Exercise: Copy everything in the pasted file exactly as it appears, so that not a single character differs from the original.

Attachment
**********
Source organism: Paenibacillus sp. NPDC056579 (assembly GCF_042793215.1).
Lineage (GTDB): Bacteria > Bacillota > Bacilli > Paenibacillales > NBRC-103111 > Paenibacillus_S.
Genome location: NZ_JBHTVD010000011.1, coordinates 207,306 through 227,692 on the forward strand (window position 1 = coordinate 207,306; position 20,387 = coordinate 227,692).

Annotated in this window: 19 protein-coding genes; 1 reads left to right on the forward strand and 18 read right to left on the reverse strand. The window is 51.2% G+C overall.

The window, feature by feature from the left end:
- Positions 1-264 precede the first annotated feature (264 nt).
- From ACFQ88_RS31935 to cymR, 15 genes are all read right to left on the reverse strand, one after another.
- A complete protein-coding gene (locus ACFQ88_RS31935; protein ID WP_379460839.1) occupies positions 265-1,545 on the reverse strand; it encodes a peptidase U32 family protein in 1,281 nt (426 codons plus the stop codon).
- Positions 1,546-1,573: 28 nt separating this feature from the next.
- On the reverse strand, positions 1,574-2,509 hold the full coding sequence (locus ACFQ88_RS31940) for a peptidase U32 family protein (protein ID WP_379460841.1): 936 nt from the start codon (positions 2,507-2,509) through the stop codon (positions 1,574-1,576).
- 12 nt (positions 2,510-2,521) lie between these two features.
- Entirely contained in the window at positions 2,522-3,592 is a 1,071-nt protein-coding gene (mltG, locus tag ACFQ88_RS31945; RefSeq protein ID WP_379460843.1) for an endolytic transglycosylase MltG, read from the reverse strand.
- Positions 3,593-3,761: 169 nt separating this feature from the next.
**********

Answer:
Source organism: Paenibacillus sp. NPDC056579 (assembly GCF_042793215.1).
Lineage (GTDB): Bacteria > Bacillota > Bacilli > Paenibacillales > NBRC-103111 > Paenibacillus_S.
Genome location: NZ_JBHTVD010000011.1, coordinates 207,306 through 227,692 on the forward strand (window position 1 = coordinate 207,306; position 20,387 = coordinate 227,692).

Annotated in this window: 19 protein-coding genes; 1 reads left to right on the forward strand and 18 read right to left on the reverse strand. The window is 51.2% G+C overall.

The window, feature by feature from the left end:
- Positions 1-264 precede the first annotated feature (264 nt).
- From ACFQ88_RS31935 to cymR, 15 genes are all read right to left on the reverse strand, one after another.
- A complete protein-coding gene (locus ACFQ88_RS31935; protein ID WP_379460839.1) occupies positions 265-1,545 on the reverse strand; it encodes a peptidase U32 family protein in 1,281 nt (426 codons plus the stop codon).
- Positions 1,546-1,573: 28 nt separating this feature from the next.
- On the reverse strand, positions 1,574-2,509 hold the full coding sequence (locus ACFQ88_RS31940) for a peptidase U32 family protein (protein ID WP_379460841.1): 936 nt from the start codon (positions 2,507-2,509) through the stop codon (positions 1,574-1,576).
- 12 nt (positions 2,510-2,521) lie between these two features.
- Entirely contained in the window at positions 2,522-3,592 is a 1,071-nt protein-coding gene (mltG, locus tag ACFQ88_RS31945; RefSeq protein ID WP_379460843.1) for an endolytic transglycosylase MltG, read from the reverse strand.
- Positions 3,593-3,761: 169 nt separating this feature from the next.